There is some good 19th century pattern book decorative glass in the upper lights of some of the windows, but otherwise the windows are clear, allowing the white light to infuse the simplicity of the furnishings. The royal arms are to George III, common enough in themselves, but if you look closely you will see that the lion has been given spectacles! There can be no doubt as to the masculinity of the lion, but rather oddly the unicorn has had his manhood painted out. Perhaps it was by the same person who added the spectacles, but of course we shall never know.

A lovely figure of St Margaret carved from driftwood sits in a medieval image niche. Perhaps it should not really be here, because in fact the curious dedication of this church appears to be the result of an 18th century mistake. The medieval dedication was to All Saints, but the enthusiastic antiquarians who investigated dedications after their two centuries of disuse confused this village with Shottisham, on the other side of Ipswich. Working from parish records in the cathedral archives at Norwich, they awarded the dedication of Shottisham (St Margaret) to this church as well, and when the Oxford Movement in the Church of England restored church dedications to use in the 19th century, the mistake was not rectified, and so it is now enshrined in everyday use.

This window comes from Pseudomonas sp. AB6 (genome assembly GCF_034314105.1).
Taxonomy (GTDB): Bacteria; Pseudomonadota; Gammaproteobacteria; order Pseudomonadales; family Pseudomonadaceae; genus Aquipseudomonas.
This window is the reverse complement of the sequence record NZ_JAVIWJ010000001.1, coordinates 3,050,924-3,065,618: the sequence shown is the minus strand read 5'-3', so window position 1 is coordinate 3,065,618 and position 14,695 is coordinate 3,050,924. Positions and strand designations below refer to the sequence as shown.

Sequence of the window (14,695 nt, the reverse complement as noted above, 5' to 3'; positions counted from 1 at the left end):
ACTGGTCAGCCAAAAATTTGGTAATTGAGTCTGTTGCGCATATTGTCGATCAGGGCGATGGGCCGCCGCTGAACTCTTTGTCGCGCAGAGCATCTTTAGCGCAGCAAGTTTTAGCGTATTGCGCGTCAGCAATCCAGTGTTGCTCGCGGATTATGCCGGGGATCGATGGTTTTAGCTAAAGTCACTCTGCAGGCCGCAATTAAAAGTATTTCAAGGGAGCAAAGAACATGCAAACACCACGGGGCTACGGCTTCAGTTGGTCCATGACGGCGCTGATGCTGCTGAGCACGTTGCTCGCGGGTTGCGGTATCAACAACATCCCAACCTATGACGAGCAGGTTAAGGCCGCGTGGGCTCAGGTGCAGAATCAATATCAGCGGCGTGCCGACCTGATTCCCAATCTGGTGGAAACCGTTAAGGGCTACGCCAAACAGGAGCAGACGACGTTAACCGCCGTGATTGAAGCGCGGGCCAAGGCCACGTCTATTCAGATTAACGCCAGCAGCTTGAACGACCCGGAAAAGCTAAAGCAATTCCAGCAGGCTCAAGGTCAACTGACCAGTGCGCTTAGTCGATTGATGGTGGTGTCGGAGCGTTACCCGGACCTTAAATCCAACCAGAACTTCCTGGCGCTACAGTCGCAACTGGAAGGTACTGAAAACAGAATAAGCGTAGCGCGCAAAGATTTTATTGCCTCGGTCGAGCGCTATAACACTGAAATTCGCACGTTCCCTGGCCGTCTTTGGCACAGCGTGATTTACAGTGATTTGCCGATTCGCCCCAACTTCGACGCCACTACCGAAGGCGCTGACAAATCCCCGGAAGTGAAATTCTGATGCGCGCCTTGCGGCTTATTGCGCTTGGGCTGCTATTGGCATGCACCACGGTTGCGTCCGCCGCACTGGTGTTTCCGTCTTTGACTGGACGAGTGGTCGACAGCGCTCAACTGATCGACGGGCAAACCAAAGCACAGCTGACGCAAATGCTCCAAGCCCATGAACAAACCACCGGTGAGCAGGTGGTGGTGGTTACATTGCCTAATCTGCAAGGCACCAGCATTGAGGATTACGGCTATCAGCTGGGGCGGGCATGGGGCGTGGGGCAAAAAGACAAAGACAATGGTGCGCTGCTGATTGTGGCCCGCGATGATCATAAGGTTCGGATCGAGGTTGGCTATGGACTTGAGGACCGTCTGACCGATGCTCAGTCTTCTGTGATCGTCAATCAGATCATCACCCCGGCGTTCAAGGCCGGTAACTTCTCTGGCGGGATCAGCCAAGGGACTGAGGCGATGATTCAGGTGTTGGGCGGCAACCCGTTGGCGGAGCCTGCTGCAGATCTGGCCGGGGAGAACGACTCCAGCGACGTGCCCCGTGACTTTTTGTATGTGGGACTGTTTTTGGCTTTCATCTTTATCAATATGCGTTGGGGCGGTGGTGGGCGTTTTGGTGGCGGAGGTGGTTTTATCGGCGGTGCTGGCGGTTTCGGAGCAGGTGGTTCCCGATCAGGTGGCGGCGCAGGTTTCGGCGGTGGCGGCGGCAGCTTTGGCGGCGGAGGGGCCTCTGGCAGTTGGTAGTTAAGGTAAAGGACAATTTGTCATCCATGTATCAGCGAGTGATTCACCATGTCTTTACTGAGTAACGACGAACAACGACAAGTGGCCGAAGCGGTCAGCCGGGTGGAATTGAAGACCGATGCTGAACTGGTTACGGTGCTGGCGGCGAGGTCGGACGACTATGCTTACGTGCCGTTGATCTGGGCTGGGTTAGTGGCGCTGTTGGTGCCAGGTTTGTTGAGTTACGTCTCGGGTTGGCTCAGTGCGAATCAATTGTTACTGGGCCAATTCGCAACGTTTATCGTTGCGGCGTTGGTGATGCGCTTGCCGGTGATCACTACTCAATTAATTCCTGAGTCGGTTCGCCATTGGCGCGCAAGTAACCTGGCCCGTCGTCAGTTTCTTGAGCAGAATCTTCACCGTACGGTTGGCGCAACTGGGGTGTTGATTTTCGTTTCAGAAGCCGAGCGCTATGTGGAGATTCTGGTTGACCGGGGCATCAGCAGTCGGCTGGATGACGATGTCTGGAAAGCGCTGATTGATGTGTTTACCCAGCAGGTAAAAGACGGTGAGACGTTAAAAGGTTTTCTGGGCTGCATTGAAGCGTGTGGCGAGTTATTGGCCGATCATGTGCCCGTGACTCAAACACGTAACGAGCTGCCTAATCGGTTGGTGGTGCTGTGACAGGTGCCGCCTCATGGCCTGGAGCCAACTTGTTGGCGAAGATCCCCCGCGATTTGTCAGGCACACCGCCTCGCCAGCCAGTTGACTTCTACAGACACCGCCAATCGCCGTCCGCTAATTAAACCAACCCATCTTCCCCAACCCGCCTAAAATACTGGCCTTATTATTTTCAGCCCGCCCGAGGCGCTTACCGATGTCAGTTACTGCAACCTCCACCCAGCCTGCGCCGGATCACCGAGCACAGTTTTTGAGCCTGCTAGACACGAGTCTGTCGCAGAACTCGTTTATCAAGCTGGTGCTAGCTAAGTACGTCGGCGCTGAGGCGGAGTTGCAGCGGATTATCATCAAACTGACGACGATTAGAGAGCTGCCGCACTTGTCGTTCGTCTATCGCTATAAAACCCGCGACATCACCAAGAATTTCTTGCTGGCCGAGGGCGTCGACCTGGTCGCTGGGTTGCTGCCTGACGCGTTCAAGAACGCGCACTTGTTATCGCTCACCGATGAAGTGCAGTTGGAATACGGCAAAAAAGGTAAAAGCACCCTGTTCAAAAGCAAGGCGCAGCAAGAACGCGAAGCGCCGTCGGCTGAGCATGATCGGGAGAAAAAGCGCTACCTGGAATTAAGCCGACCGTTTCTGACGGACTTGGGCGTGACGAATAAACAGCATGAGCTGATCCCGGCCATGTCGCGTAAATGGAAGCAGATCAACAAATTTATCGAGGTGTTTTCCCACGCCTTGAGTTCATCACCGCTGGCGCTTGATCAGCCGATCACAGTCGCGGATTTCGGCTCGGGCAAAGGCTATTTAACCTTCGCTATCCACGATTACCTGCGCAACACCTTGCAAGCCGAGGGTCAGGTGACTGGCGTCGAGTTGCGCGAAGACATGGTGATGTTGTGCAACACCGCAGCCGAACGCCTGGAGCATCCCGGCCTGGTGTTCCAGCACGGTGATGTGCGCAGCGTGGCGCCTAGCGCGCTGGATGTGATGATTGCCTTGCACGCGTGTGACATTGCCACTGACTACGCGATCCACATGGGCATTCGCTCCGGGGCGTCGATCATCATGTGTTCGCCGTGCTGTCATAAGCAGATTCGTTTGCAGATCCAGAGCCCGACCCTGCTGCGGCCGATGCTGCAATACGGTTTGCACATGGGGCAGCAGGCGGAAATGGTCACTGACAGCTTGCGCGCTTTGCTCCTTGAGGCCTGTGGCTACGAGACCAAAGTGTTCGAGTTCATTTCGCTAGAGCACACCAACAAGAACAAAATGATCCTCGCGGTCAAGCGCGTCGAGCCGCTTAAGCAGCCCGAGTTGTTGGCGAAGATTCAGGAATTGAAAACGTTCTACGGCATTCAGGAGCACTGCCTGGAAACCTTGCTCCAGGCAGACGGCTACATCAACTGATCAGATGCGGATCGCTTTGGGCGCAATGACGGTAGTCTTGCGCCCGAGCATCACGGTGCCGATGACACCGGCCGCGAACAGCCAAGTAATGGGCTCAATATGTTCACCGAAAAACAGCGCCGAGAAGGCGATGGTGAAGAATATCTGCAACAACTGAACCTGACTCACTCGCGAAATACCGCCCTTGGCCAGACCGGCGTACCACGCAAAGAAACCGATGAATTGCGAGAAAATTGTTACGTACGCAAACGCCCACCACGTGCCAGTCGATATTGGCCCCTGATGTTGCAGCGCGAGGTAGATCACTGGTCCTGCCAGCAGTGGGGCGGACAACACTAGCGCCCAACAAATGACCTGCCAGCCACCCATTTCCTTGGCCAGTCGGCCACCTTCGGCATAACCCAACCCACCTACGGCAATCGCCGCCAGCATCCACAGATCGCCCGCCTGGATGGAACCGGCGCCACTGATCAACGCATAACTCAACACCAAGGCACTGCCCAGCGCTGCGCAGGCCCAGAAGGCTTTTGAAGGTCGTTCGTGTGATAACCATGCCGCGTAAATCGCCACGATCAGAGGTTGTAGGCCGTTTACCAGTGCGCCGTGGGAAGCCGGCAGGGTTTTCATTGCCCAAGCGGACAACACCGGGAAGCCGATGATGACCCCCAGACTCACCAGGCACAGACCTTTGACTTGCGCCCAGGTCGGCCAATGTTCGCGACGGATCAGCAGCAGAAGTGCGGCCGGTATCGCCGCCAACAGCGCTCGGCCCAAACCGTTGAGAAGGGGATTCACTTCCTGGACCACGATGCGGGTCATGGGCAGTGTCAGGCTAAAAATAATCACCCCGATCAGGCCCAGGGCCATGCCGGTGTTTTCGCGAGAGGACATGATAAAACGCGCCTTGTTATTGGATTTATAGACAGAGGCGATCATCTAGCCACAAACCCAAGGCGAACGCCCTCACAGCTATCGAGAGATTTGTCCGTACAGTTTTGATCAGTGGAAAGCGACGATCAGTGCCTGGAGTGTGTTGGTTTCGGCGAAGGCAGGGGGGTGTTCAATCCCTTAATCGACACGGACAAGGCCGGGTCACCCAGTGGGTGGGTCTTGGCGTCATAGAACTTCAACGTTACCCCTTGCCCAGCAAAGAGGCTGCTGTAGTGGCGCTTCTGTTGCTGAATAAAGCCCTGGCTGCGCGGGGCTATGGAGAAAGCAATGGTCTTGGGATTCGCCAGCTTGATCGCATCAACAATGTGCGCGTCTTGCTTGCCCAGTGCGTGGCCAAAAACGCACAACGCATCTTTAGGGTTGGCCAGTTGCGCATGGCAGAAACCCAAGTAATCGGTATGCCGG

Simon Knott, November 2019

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Chattisham looking west
faded 17th Century memorial font (19th Century) lost inscription, anonymous memorial (17th Century)
George III royal arms St Margaret by Derek Jarman lion wearing spectacles
passionflower IHS IHS Lamb of God

plaster scrolls and skull (17th Century)